Imtiaz Ali – One man, many emotions! His first film with Ranbir Kapoor – Rockstar completes 8 years today. Over the years, the movie has earned the cult status for a certain section of the audience. Imtiaz’s most ambitious (and ambiguous) work to date has things he had hoped for us to notice. But, most of us, failed him in this. Watching the film for the 30th-odd number of times, I took around 12 hours to complete it and noticed things only a handful of us might have.
Some of them are too ambitious to be true, but if you’re here that means you’re a fan of Rockstar and might connect with it. It starts with Rumi’s quote – “Pata hai? Yahaan se bohot door, sahi aur ghalat ke paar ek maidaan hai… Main wahan milunga tujhe.” (Somewhere beyond right and wrong, there is a garden. I will meet you there) – and Imtiaz ends the movie by making Jordan (Ranbir Kapoor) and Heer (Nargis Fakhri) meet in a garden.
Post Nadaan Parinde, we see a montage that shows the story of Rockstar in a couple of minutes. Stamped under Kavita Subramaniam’s Tum Ko, the finale montage starts with showing the cheerful moments of Jordan & Heer’s life. But as it proceeds, we see Heer going away from Jordan (two times, same as the film) and it ends with “Kahin se kahin ko bewajah chale, pooche bina kisi se hum mile” (From here to there, let’s go somewhere without any reason, without asking anyone) & they are together in THE field.
Once you’re done reading this article, it’s a request to watch the film once more and try joining my dots. Imtiaz starts the story by showing how Jordan is this celebrated rockstar, who is worshipped by his fans as they kiss his painting on the ground and wear his customised accessories. In the immediate next scene, we see Jordan getting beaten up by some people and that’s where you know your lead. He sits on the bus, and Anil Mehta’s camera goes on the floor to capture the messed-up Jordan looking at his glorified mammoth poster on the building. This lays the base of how Jordan is looking up to himself, avoiding to realise what has he become.
We all love the introduction scene and how it’s connected in the end, but how many of you have read the concert’s name in which Jordan performs Nadaan Parinde? It’s called ‘Wings On Fire’. The ‘Parinda’ (bird) addressed every time in the film is Jordan himself, and it is his wings on fire.
The song Nadaan Parinde is in a way a request to the song Phir Se Udd Chala. As Heer gets married, Jordan through Phir Se Ud Chala says, “Kisi Manzar Par Main Ruka Nahin, Kabhi Khud Se Bhi Main Mila Nahin, Yeh Gila Toh Hai Main Khafa Nahi” (I’ve never housed any destination, have never met myself, it’s a regret for which I don’t complain). But when everything’s over, with Nadaan Parinde he says to himself, “Kaate Chahe Jitna, Paro Se Hawaon Ko Khud Se Naa Bach Paayega Tu, Tod Aasmano Ko, Phook De Jahaano Ko Khud Ko Chhupa Naa Payega Tu, O Nadaan Parinde Ghar Aaja!” (No matter how much you try to tear the sky through your wings, you’ll not be able to save yourself. No matter how much you destroy the world, you’ll not be able to hide from yourself. Come home, you naive bird.” For a fraction of second, there’s an Eagle in Phir Se Ud Chala, which also is there for the entire time in Nadaan Parinde. Join the dots.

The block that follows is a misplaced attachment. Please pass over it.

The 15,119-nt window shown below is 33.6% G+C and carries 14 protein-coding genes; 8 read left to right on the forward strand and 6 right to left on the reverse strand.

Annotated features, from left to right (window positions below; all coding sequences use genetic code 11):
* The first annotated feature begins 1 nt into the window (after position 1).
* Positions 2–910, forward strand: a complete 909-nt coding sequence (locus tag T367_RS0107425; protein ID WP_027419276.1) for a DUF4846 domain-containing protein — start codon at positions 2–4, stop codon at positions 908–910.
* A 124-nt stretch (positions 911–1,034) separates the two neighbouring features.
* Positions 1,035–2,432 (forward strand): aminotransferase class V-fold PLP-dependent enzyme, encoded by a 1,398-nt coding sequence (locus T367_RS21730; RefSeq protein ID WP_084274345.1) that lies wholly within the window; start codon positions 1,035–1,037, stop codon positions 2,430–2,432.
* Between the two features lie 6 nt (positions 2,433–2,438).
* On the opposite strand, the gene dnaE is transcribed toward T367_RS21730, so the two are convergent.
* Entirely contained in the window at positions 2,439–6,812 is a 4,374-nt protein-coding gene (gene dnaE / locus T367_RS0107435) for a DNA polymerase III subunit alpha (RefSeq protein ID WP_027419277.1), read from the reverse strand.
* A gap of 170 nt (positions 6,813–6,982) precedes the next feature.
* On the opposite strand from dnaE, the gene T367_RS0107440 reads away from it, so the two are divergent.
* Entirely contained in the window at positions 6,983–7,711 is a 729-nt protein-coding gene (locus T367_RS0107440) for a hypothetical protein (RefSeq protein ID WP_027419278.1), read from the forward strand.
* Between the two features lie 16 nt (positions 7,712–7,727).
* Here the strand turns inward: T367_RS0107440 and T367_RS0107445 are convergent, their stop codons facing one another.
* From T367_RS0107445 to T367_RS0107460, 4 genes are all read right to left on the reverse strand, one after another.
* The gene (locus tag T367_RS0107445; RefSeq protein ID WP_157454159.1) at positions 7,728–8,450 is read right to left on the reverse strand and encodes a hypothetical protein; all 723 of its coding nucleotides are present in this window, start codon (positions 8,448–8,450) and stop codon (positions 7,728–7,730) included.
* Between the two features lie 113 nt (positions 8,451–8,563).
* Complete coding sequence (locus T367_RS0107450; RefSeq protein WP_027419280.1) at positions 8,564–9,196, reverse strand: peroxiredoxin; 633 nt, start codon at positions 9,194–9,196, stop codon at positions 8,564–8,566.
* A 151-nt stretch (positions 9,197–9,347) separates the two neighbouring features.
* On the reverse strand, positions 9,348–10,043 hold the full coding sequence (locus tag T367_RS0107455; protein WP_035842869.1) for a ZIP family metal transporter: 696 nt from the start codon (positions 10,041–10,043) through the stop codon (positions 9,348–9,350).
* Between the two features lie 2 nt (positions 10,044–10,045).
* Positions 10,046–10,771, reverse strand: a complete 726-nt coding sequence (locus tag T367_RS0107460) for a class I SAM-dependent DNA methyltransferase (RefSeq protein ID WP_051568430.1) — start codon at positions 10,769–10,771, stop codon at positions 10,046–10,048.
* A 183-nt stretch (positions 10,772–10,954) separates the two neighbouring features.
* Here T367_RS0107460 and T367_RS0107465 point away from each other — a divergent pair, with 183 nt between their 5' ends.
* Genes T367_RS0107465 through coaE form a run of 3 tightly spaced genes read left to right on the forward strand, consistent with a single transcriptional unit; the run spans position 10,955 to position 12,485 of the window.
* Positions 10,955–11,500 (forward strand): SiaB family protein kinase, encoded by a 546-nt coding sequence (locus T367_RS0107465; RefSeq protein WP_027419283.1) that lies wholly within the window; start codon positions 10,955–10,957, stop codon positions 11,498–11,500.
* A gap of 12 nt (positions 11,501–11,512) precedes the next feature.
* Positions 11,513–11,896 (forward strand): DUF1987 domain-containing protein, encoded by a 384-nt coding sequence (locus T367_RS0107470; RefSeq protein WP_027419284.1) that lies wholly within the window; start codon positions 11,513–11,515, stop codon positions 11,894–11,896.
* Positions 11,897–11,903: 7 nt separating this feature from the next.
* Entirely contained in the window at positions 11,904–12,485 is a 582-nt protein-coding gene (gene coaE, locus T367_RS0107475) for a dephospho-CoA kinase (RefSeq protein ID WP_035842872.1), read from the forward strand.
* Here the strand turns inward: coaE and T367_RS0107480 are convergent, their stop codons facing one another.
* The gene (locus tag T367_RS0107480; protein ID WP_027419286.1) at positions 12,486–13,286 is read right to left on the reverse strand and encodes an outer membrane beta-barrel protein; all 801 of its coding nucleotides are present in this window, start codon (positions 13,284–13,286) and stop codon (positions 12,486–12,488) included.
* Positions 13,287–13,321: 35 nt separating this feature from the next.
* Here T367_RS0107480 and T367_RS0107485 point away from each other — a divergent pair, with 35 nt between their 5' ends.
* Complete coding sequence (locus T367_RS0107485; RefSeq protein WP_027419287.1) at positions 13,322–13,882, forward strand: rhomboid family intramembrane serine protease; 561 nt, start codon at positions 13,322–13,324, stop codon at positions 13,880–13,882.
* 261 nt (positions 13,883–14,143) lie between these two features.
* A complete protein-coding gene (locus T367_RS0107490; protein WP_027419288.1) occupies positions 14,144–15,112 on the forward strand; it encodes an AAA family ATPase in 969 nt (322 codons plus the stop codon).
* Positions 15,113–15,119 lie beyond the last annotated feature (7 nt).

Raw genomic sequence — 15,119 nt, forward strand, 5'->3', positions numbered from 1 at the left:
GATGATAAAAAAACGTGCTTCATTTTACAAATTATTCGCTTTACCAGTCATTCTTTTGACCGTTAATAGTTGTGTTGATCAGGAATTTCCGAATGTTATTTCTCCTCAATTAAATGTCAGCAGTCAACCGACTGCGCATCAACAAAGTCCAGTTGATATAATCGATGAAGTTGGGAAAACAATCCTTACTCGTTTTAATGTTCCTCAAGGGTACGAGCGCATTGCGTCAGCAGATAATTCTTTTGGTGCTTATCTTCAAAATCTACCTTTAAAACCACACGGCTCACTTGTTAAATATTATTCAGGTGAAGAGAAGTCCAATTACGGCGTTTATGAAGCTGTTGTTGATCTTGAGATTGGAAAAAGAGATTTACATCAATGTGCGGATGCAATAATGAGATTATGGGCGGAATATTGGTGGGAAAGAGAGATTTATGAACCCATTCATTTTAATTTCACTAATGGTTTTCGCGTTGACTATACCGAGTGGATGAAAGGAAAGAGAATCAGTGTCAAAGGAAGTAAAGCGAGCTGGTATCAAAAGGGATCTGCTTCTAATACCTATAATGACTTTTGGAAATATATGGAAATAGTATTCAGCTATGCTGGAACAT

By now we know how every song is a different character in itself but each of them speaks themselves. Each song has a story to tell which Imtiaz doesn’t want to portray with the dialogues. When Jordan hears about the opportunity to go to Prague after Heer gets married, the tune of Phir Se Ud Chala starts playing indicating that the injured bird is ready to fly again. In Kun Faya Kun, Jordan finds the solace. Haawa Haawa acts as a prelude to Aur Ho – “Rani Phir Nau Do Gyaraah, Raatein Toh Iske Aadi, Ik Din Mein Joote Baarah” & (Rani) Heer flees away from her house during Aur Ho meeting (mating) with Jordan.
If we go deep, there’s a line in Kun Faya Kun which directly relates with Haawa Haawa. “O Mujhpe Karam Sarkar Tera, Arz Tujhe, Karde Mujhe, Mujhse Hi Riha” (Lord, help me relieving myself from me) from Kun Faya Kun relates to “Aazadi De De Mujhe, Mere Khuda… Le Le Tu Daulat, Aur Kar De Riha,” (Lord, relieve me, take all my wealth and let me go). In Sadda Haq, when Jordan talks about the chopped jungle and asks, “Main un parindo ko dhoond raha hoon, kisi ne dekha hai unhe?” (I am looking for that flock of birds, have you seen them?) – he is talking about Janardhan & Heer. THINK!
Imtiaz Ali & Ranbir Kapoor’s Tamasha has Rockstar’s easter egg and I am today years old when I realised this. When Jordan meets Heer in Prague and before they share the kiss, Heer says, “Point aa gaya hai, rukne wala” (Our exit-point is here, where we’ll have to stop). In Tamasha, Deepika Padukone in the ‘line cross’ scene says, “Line bahut nazdeek aa rahi hai” (The line, where we’ve to stop, is coming closer).
The climax proved Ustad Jameel Khan’s (Shammi Kapoor) saying, “Yeh bada janwar hai ye aapke chote pinjre me nahi samayega, ye apni duniya banayega,” (He isn’t your usual caged bird, he will fly away and carve his way). Jordan, while hitting the policemen in the end, shows how he can’t be captured, has messed everything up for himself & doesn’t even care about it because he has nothing left.
In a scene where Ranbir Kapoor’s Jordan reunites with Nargis Fakhri’s Heer after all the drama at her Prague’s house, he says “Guitar jaisi hai tu,” (You’re like a Guitar) and by the end in Nadaan Parinde song, he sees a Guitar burning indicating the end of Heer. She was suffering from Bone Marrow Aplasia and died because she got pregnant with Jordan. This indicates how Heer got better because of Jordan and passed away also (partially) because of him. She was his music, but he was her disease – and both lived forever.